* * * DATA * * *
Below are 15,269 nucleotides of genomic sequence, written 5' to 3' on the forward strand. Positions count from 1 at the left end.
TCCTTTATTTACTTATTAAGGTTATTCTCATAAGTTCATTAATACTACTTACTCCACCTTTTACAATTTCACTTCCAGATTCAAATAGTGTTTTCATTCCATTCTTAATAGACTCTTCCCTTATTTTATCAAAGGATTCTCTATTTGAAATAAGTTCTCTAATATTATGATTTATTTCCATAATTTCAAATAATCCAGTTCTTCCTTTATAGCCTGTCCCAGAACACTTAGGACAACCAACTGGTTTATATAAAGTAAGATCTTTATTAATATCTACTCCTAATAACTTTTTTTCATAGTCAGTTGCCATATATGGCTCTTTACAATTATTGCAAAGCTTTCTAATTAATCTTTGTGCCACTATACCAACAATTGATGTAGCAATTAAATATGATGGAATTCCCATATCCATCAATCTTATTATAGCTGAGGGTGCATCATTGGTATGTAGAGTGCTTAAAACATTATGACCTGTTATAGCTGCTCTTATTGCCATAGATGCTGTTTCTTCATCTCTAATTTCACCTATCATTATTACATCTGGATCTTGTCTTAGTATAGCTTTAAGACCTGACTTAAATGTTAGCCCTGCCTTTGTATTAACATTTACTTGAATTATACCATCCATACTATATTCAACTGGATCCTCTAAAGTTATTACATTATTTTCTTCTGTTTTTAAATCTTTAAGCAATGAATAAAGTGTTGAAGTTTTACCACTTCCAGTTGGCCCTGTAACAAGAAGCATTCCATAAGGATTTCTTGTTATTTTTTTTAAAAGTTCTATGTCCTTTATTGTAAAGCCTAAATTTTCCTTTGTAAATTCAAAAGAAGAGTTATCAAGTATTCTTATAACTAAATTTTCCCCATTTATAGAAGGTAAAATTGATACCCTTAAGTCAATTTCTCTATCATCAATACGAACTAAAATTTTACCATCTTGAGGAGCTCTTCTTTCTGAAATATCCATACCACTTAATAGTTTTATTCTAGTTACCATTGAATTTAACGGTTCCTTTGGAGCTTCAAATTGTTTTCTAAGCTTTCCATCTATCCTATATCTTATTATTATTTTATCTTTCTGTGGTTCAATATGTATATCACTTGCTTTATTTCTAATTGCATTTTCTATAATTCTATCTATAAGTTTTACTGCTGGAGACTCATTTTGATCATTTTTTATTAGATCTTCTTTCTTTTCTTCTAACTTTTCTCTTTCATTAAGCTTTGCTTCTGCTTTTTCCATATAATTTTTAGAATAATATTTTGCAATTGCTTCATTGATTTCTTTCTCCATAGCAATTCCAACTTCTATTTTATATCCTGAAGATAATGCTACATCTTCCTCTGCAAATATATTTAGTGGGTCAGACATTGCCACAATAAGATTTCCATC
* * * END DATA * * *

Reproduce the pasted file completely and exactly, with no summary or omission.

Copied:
Below are 15,269 nucleotides of genomic sequence, written 5' to 3' on the forward strand. Positions count from 1 at the left end.
TCCTTTATTTACTTATTAAGGTTATTCTCATAAGTTCATTAATACTACTTACTCCACCTTTTACAATTTCACTTCCAGATTCAAATAGTGTTTTCATTCCATTCTTAATAGACTCTTCCCTTATTTTATCAAAGGATTCTCTATTTGAAATAAGTTCTCTAATATTATGATTTATTTCCATAATTTCAAATAATCCAGTTCTTCCTTTATAGCCTGTCCCAGAACACTTAGGACAACCAACTGGTTTATATAAAGTAAGATCTTTATTAATATCTACTCCTAATAACTTTTTTTCATAGTCAGTTGCCATATATGGCTCTTTACAATTATTGCAAAGCTTTCTAATTAATCTTTGTGCCACTATACCAACAATTGATGTAGCAATTAAATATGATGGAATTCCCATATCCATCAATCTTATTATAGCTGAGGGTGCATCATTGGTATGTAGAGTGCTTAAAACATTATGACCTGTTATAGCTGCTCTTATTGCCATAGATGCTGTTTCTTCATCTCTAATTTCACCTATCATTATTACATCTGGATCTTGTCTTAGTATAGCTTTAAGACCTGACTTAAATGTTAGCCCTGCCTTTGTATTAACATTTACTTGAATTATACCATCCATACTATATTCAACTGGATCCTCTAAAGTTATTACATTATTTTCTTCTGTTTTTAAATCTTTAAGCAATGAATAAAGTGTTGAAGTTTTACCACTTCCAGTTGGCCCTGTAACAAGAAGCATTCCATAAGGATTTCTTGTTATTTTTTTTAAAAGTTCTATGTCCTTTATTGTAAAGCCTAAATTTTCCTTTGTAAATTCAAAAGAAGAGTTATCAAGTATTCTTATAACTAAATTTTCCCCATTTATAGAAGGTAAAATTGATACCCTTAAGTCAATTTCTCTATCATCAATACGAACTAAAATTTTACCATCTTGAGGAGCTCTTCTTTCTGAAATATCCATACCACTTAATAGTTTTATTCTAGTTACCATTGAATTTAACGGTTCCTTTGGAGCTTCAAATTGTTTTCTAAGCTTTCCATCTATCCTATATCTTATTATTATTTTATCTTTCTGTGGTTCAATATGTATATCACTTGCTTTATTTCTAATTGCATTTTCTATAATTCTATCTATAAGTTTTACTGCTGGAGACTCATTTTGATCATTTTTTATTAGATCTTCTTTCTTTTCTTCTAACTTTTCTCTTTCATTAAGCTTTGCTTCTGCTTTTTCCATATAATTTTTAGAATAATATTTTGCAATTGCTTCATTGATTTCTTTCTCCATAGCAATTCCAACTTCTATTTTATATCCTGAAGATAATGCTACATCTTCCTCTGCAAATATATTTAGTGGGTCAGACATTGCCACAATAAGATTTCCATC